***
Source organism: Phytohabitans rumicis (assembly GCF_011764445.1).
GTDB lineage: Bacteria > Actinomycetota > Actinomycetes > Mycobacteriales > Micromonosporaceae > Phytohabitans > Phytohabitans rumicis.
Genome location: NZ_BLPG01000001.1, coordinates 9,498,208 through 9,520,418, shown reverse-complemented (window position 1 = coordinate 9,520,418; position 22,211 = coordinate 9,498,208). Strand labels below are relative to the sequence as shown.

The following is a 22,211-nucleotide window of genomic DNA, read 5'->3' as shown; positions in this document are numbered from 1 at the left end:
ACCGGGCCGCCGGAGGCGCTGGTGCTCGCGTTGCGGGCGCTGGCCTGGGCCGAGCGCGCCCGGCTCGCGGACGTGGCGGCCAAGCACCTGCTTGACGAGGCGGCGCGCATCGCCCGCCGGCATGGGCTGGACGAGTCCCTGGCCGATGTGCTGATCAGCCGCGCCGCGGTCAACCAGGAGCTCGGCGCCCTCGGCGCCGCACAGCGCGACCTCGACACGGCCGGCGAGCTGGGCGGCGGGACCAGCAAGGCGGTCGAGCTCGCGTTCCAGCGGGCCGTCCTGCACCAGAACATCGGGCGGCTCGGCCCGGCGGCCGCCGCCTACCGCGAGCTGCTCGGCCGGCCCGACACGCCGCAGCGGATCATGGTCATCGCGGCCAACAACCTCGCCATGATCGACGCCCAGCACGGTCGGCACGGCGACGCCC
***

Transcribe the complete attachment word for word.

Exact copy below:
Source organism: Phytohabitans rumicis (assembly GCF_011764445.1).
GTDB lineage: Bacteria > Actinomycetota > Actinomycetes > Mycobacteriales > Micromonosporaceae > Phytohabitans > Phytohabitans rumicis.
Genome location: NZ_BLPG01000001.1, coordinates 9,498,208 through 9,520,418, shown reverse-complemented (window position 1 = coordinate 9,520,418; position 22,211 = coordinate 9,498,208). Strand labels below are relative to the sequence as shown.

The following is a 22,211-nucleotide window of genomic DNA, read 5'->3' as shown; positions in this document are numbered from 1 at the left end:
ACCGGGCCGCCGGAGGCGCTGGTGCTCGCGTTGCGGGCGCTGGCCTGGGCCGAGCGCGCCCGGCTCGCGGACGTGGCGGCCAAGCACCTGCTTGACGAGGCGGCGCGCATCGCCCGCCGGCATGGGCTGGACGAGTCCCTGGCCGATGTGCTGATCAGCCGCGCCGCGGTCAACCAGGAGCTCGGCGCCCTCGGCGCCGCACAGCGCGACCTCGACACGGCCGGCGAGCTGGGCGGCGGGACCAGCAAGGCGGTCGAGCTCGCGTTCCAGCGGGCCGTCCTGCACCAGAACATCGGGCGGCTCGGCCCGGCGGCCGCCGCCTACCGCGAGCTGCTCGGCCGGCCCGACACGCCGCAGCGGATCATGGTCATCGCGGCCAACAACCTCGCCATGATCGACGCCCAGCACGGTCGGCACGGCGACGCCC